I'd like to share an essay with you that I wrote back in 2011. I wrote this for an essay contest hosted by a pharmaceutical company whose product I used along our journey to parenthood. Although I didn't win, I do feel that I did a bang up job recounting our odyssey. I'm biased of course! My husband told me he believes that the only reason my essay was not selected was because our story was very similar to the previous year's winner, to include the dual-military aspect of our story. The truth is, our experience alone and sharing it with people who needed to hear it over the years has made it worth it. Today, I want to share our story with you.
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Learning to Dance in the Rain
“Life isn’t about waiting for the storms to pass, it’s about learning to dance in the rain.” This is a quote that I found on a plaque at a keepsake store. It helped me put things into perspective and encouraged me during our journey toward parenthood.
If I knew then what I know now, I would have been fully content with God’s timing and His entire plan for that difficult time in our lives. Very easy to say after the fact, I know. But let me tell you, EVERYTHING about His timing was and is perfect!
As a dual military couple, my husband and I were assigned to positions that allowed me the flexibility to make frequent trips to our Reproductive Endocrinologist (RE) and my husband the flexibility to join me when necessary. More importantly, my boss was extremely sympathetic to our situation and supported my morning absences from the office. I cannot think of any other Army assignment I’ve had where this would have been possible!
Our story began the summer of 2007 when I became pregnant soon after our honeymoon. I was 29 and my husband was 37. We didn’t want to wait too long to start our family, so we were eager to get started! The first miscarriage occurred in August ‘07 when I was roughly five weeks along. What a physically and emotionally painful experience that was. Aside from the pain, the hardest thing was that we were stationed at a post where everywhere you looked there was either a pregnant lady or someone who’d just had a baby.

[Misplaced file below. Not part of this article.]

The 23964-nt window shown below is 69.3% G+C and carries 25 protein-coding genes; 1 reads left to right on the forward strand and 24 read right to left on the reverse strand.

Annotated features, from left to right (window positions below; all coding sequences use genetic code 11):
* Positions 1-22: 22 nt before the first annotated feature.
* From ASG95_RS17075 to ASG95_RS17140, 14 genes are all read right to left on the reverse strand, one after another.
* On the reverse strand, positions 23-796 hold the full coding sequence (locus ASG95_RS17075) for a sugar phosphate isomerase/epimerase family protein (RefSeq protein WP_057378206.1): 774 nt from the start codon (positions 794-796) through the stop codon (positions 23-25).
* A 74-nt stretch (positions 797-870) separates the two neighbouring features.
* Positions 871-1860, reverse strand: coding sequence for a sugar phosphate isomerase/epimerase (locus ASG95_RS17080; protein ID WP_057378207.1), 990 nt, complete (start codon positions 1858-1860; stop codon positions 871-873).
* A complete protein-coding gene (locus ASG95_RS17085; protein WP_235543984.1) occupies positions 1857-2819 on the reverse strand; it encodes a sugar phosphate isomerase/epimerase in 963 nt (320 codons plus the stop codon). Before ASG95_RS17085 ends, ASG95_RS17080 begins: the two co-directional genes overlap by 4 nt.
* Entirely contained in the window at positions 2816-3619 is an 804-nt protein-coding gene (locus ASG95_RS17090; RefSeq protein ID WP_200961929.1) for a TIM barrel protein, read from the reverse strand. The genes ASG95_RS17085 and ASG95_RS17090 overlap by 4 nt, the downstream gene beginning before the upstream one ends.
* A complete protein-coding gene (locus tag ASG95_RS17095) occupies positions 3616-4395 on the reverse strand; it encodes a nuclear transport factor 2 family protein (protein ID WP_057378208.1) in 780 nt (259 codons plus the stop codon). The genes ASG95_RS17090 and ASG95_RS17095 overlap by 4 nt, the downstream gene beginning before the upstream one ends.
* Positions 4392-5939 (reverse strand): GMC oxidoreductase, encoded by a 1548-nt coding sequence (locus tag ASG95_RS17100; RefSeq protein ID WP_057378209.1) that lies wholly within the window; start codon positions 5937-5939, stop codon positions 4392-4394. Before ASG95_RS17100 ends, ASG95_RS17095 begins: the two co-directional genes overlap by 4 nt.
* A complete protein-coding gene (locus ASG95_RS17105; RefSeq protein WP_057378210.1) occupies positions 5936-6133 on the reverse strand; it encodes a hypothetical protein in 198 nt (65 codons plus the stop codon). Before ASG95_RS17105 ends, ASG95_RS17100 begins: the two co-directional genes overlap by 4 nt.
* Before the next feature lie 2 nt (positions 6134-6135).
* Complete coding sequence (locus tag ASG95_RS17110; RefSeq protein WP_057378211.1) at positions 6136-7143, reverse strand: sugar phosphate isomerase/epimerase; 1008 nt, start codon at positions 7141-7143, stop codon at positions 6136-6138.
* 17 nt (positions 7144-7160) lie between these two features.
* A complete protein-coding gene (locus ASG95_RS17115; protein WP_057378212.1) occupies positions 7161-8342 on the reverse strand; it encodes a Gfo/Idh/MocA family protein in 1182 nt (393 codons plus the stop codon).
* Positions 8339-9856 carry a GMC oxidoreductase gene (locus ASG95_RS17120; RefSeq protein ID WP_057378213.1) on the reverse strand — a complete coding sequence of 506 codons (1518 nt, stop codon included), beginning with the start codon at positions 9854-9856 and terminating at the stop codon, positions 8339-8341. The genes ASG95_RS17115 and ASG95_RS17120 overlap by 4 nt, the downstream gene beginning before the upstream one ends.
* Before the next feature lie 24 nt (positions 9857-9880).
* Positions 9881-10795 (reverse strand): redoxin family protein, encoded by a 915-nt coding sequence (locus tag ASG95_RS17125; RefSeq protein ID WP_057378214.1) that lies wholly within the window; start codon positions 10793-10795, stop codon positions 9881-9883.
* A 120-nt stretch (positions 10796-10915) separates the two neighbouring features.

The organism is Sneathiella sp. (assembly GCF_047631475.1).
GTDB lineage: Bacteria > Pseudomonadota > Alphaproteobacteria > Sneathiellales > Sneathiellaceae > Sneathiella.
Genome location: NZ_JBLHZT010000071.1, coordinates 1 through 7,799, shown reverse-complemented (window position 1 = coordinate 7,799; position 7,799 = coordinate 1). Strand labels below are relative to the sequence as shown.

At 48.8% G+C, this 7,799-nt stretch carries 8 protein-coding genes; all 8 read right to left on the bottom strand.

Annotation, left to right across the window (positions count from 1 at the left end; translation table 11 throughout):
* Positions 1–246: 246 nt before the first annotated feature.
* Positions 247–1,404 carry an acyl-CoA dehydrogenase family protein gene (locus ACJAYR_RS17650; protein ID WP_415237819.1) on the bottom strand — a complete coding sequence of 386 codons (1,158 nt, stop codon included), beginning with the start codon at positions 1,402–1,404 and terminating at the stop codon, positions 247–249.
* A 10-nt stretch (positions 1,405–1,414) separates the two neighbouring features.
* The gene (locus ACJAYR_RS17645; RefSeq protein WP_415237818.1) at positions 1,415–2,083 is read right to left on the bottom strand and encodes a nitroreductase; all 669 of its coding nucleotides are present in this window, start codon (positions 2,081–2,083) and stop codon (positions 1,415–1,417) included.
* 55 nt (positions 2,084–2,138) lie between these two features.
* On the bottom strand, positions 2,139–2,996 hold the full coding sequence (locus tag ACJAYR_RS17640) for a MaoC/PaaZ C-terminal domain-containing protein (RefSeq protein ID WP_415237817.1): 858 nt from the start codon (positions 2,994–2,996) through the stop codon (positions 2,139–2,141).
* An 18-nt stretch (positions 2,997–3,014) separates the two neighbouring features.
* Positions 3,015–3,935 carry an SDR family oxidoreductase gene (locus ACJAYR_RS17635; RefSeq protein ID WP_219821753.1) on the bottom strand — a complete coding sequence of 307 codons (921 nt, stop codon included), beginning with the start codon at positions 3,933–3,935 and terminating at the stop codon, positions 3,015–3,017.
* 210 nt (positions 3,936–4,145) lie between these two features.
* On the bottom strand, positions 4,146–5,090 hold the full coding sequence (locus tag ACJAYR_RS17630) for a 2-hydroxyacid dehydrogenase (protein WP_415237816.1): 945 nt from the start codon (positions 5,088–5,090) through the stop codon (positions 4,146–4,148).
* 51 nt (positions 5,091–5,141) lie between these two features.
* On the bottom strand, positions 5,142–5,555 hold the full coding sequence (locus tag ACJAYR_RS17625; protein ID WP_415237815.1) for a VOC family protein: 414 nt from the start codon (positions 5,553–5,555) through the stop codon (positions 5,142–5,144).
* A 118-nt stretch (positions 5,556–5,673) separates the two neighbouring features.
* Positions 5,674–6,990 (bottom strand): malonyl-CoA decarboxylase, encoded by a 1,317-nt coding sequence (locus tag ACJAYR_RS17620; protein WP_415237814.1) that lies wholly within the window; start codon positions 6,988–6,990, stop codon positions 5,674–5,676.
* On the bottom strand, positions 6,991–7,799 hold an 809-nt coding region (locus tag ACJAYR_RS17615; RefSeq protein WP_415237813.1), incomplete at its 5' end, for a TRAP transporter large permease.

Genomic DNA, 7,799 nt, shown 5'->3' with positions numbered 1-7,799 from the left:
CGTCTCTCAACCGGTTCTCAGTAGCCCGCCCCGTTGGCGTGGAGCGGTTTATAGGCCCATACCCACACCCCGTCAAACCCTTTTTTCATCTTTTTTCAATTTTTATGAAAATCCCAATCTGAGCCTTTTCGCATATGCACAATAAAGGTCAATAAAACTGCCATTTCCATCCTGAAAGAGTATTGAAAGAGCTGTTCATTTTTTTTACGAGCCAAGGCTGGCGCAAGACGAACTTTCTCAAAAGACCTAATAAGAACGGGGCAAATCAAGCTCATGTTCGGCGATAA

It took some time for us to become comfortable with trying to conceive again. I didn’t know if I could take another loss. Part of me was scared to try for fear of a similar outcome. In fact, I was having such vivid dreams that I was bleeding again that I would wake up in the middle of the night to check. My husband of course didn’t want to see me in the excruciating physical pain that I was in with the first miscarriage. Time passed, my body healed and anxiously, as we held our breath, we tried again.
April 2008: The second miscarriage. This time I was one week away from completing the first trimester. I remember I was at a baby shower and one of the guests joyfully announced that she was pregnant and moving into her second trimester. I really wanted to spill the beans, but I knew I had to wait one more week; that opportunity did not come. Before the week was over, we made another trip to the ER. The physical pain was more intense this time, probably because I was further along than previously. It didn’t help that the two young Soldiers triaging me were drenched in cologne making me feel even sicker! As they pushed me in a wheelchair to the exam room I told them “someone’s cologne is making me feel sick”. Surprised, they mumbled something and both tried to take credit for the offense.
Sadly, the military hospital wouldn’t send me for further testing because “a couple of miscarriages, before a successful pregnancy is not uncommon.” So basically, we’d have to suffer a third loss before anyone would be overly concerned. On 9 November 2008 we had another positive pregnancy test and by 4 December we were back in the ER. Of course I did what I did the previous two times and racked my brain to figure out what I’d done wrong. I must have messed something up. Was it taking the stairs two at a time at work or the coffee table I helped to lift? I searched for causes blaming myself for each failed outcome. In fact, by the second miscarriage, I had already convinced myself that pregnancy was such a fragile process, that one wrong move would destroy the life inside of me. The ER routine was unfortunately becoming what we expected, but that is what it took for doctors to examine our situation more closely.
After three miscarriages between August 2007 and December 2008, our obstetrician decided to test our blood for something she had not encountered in her 19 years of practice. On December 22, 2008, with a house full of family for the holidays my husband and I exited the house a little anxious and a little excited for our 9:30 AM appointment. What would the doctor tell us? Would we be her first case in 19 years or would the news be less complicated and shocking than that?
Alas, we were her first case in 19 years. While all of my tests came back negative, my husband’s came back positive for a balanced translocation. We learned that he does not have run of the mill DNA. Essentially, he has the standard number of chromosomes (46), however, when he was conceived his number 1 and 13 chromosomes (1p:13Q) switched places. This swapping of genetic material makes it difficult to reproduce - sounds extremely dismal when you are not familiar with how far science has come in this area of study. We later learned that there is such a thing as an unbalanced translocation which is the more complex of the two and makes the conception of a healthy child, or any child, much more difficult.